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Over 2 lakh kilos COVID-19 biomedical waste generated daily in May, says report

It said the COVID-19 biomedical waste generated per day in May was 46 per cent more than in April when 1.39 lakh kg of such waste was produced daily.

Published: 04th June 2021 08:39 PM  |   Last Updated: 04th June 2021 08:39 PM   |  A+A-

Biomedical Waste

Biomedical Waste (Photo | PTI)

By PTI

NEW DELHI: Over two lakh kilograms of biomedical waste was generated each day last month by hospitals in India dealing with COVID-19 patients, a new report revealed on Friday.

The report titled 'State of India's Environment 2021', released by the Centre for Science and Environment, said 2,03,000 kg of COVID-19 biomedical waste was produced daily in May this year and it was roughly 33 per cent of India's non-COVID biomedical waste.

It said the COVID-19 biomedical waste generated per day in May was 46 per cent more than in April when 1.39 lakh kg of such waste was produced daily.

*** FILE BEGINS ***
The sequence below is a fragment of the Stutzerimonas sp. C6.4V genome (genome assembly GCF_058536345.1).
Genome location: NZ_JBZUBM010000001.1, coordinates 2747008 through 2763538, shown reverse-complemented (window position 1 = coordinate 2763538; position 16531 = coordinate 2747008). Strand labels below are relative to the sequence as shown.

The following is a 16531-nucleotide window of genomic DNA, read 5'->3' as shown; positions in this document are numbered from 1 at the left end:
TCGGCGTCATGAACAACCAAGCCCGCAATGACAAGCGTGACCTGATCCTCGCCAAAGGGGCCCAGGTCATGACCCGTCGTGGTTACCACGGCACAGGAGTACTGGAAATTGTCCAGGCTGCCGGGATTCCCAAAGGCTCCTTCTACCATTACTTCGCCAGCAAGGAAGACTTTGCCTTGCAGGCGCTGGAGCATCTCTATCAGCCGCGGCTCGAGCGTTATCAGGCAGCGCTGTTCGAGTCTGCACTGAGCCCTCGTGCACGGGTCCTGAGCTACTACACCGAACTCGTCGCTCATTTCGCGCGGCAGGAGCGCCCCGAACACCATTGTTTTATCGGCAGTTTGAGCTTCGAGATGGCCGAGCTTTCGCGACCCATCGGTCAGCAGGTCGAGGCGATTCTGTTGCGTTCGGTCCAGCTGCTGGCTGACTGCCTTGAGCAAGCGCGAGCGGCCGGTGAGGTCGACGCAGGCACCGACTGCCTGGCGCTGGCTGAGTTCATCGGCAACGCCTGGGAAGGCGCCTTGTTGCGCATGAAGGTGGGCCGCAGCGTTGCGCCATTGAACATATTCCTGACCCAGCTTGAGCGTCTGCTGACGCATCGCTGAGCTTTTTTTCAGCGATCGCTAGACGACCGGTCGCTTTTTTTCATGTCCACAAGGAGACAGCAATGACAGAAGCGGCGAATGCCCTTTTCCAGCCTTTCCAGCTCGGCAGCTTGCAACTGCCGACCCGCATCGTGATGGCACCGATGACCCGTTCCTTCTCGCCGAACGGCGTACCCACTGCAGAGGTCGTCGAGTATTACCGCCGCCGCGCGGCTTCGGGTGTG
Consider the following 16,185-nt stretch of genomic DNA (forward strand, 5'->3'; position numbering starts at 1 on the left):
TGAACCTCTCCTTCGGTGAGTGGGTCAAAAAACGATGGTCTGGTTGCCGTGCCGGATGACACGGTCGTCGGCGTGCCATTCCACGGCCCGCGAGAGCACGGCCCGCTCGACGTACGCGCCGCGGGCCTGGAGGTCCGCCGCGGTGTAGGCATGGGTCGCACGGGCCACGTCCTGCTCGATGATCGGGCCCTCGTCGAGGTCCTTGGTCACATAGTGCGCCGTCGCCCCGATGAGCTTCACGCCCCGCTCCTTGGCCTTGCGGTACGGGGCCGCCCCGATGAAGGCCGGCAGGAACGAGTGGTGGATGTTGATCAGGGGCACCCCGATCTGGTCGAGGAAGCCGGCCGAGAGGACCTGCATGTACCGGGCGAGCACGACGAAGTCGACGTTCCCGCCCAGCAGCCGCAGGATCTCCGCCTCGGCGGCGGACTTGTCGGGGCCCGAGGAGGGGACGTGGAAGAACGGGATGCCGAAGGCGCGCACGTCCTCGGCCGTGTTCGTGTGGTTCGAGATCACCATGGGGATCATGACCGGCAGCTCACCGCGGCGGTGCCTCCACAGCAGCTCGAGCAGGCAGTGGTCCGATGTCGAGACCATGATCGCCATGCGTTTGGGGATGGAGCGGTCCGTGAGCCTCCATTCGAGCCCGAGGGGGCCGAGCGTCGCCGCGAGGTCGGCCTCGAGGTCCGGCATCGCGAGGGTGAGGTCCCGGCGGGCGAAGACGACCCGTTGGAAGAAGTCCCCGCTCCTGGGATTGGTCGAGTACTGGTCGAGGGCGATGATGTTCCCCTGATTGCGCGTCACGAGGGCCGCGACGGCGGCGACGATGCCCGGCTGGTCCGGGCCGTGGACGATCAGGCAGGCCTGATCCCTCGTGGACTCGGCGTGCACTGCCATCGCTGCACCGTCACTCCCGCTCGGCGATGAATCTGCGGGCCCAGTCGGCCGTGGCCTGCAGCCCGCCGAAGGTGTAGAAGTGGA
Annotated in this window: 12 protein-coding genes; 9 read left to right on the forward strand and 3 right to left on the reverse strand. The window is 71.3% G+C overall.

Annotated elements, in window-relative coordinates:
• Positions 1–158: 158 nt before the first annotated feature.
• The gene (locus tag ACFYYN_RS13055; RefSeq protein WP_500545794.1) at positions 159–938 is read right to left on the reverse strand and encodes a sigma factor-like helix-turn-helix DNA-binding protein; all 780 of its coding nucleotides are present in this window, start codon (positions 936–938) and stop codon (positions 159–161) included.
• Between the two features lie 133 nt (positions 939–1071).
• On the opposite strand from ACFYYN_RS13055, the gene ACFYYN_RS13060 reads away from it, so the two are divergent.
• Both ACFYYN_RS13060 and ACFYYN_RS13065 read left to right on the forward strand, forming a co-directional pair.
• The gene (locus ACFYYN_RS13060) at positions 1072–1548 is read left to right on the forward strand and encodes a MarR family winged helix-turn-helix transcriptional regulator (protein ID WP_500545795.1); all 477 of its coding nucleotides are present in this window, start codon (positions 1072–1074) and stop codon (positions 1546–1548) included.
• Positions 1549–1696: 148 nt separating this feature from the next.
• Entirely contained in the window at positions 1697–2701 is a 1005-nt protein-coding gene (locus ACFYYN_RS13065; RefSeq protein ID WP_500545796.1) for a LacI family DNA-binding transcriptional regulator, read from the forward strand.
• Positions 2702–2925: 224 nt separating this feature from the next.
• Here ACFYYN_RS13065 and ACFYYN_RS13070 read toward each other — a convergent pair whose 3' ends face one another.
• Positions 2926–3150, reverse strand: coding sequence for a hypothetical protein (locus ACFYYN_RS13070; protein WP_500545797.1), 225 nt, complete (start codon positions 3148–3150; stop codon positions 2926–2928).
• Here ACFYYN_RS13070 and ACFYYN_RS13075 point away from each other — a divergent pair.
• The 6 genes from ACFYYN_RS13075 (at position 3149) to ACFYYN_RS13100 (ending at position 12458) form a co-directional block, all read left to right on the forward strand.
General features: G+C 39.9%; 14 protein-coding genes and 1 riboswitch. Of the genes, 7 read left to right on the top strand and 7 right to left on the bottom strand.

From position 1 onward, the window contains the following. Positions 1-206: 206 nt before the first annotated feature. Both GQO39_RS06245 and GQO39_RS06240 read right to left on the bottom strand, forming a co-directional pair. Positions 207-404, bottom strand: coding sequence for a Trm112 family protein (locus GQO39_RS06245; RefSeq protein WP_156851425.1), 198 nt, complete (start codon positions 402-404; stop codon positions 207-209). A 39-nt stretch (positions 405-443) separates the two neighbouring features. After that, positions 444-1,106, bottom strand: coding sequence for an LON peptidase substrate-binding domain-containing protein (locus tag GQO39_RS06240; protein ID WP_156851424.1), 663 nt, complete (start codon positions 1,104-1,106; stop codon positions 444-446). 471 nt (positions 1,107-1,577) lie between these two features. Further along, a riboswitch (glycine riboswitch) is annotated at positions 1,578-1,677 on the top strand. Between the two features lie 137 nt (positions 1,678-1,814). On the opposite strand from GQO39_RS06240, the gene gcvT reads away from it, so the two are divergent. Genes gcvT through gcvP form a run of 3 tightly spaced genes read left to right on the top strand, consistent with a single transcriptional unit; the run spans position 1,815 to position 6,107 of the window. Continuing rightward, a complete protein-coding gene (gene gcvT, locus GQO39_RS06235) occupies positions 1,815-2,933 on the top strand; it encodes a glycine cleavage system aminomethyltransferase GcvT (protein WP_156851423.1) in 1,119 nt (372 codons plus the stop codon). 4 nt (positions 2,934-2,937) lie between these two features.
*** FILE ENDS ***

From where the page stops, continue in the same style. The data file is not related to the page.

In March, the daily figure was 75,000 kg, according to the report.

April and May witnessed a deadly second wave of coronavirus cases that swept through the country stretching the healthcare infrastructure to its limits.

The report by the Centre for Science and Environment found that Kerala, Gujarat, Maharashtra, Delhi and Karnataka contributed 50 per cent of COVID-19 biomedical waste generated in May.

All these states were hit particularly hard by the second wave of the COVID-19 contagion.

The report also said the biomedical waste generated per day in 2017 was 5.59 lakh kg and the quantity of waste treated daily was 519 kg.In 2019, 6.19 lakh kg biomedical waste was generated and 545 kg was treated daily.

India still disposes of 12 per cent of its hospital waste without any treatment with Bihar and Karnataka faring the worst, it said.

"In 2019, India treated 88 per cent of its biomedical waste, down from 92.8 per cent in 2017," the report authored by Kiran Pandey and Rajit Sengupta, said.

Biomedical waste includes cultures, stocks of infectious agents, associated biologicals, human blood and blood products, contaminated sharps, amputated body parts and isolation waste.

Although it is a small proportion of the total waste generated (around 1 per cent), it needs special handling due to its highly toxic contents that can pose a severe threat to human health, the report said.



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